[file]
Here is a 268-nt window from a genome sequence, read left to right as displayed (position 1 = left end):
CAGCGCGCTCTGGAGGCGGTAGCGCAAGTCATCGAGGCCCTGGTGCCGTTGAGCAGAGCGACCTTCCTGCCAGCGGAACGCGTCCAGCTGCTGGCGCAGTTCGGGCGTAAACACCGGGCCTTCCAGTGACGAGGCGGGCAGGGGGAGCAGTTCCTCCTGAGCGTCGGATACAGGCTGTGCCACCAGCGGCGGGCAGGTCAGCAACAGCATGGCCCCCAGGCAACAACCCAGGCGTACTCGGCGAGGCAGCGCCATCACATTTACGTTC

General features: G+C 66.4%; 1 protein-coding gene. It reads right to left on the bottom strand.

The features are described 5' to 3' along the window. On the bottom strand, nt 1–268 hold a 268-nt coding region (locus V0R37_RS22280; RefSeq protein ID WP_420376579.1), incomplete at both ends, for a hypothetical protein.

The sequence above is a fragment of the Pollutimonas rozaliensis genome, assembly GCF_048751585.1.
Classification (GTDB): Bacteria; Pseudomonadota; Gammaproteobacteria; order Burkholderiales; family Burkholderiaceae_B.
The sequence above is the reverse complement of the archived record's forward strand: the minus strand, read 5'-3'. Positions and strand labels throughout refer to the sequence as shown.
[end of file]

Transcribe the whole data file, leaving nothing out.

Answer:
Here is a 268-nt window from a genome sequence, read left to right as displayed (position 1 = left end):
CAGCGCGCTCTGGAGGCGGTAGCGCAAGTCATCGAGGCCCTGGTGCCGTTGAGCAGAGCGACCTTCCTGCCAGCGGAACGCGTCCAGCTGCTGGCGCAGTTCGGGCGTAAACACCGGGCCTTCCAGTGACGAGGCGGGCAGGGGGAGCAGTTCCTCCTGAGCGTCGGATACAGGCTGTGCCACCAGCGGCGGGCAGGTCAGCAACAGCATGGCCCCCAGGCAACAACCCAGGCGTACTCGGCGAGGCAGCGCCATCACATTTACGTTC

General features: G+C 66.4%; 1 protein-coding gene. It reads right to left on the bottom strand.

The features are described 5' to 3' along the window. On the bottom strand, nt 1–268 hold a 268-nt coding region (locus V0R37_RS22280; RefSeq protein ID WP_420376579.1), incomplete at both ends, for a hypothetical protein.

The sequence above is a fragment of the Pollutimonas rozaliensis genome, assembly GCF_048751585.1.
Classification (GTDB): Bacteria; Pseudomonadota; Gammaproteobacteria; order Burkholderiales; family Burkholderiaceae_B.
The sequence above is the reverse complement of the archived record's forward strand: the minus strand, read 5'-3'. Positions and strand labels throughout refer to the sequence as shown.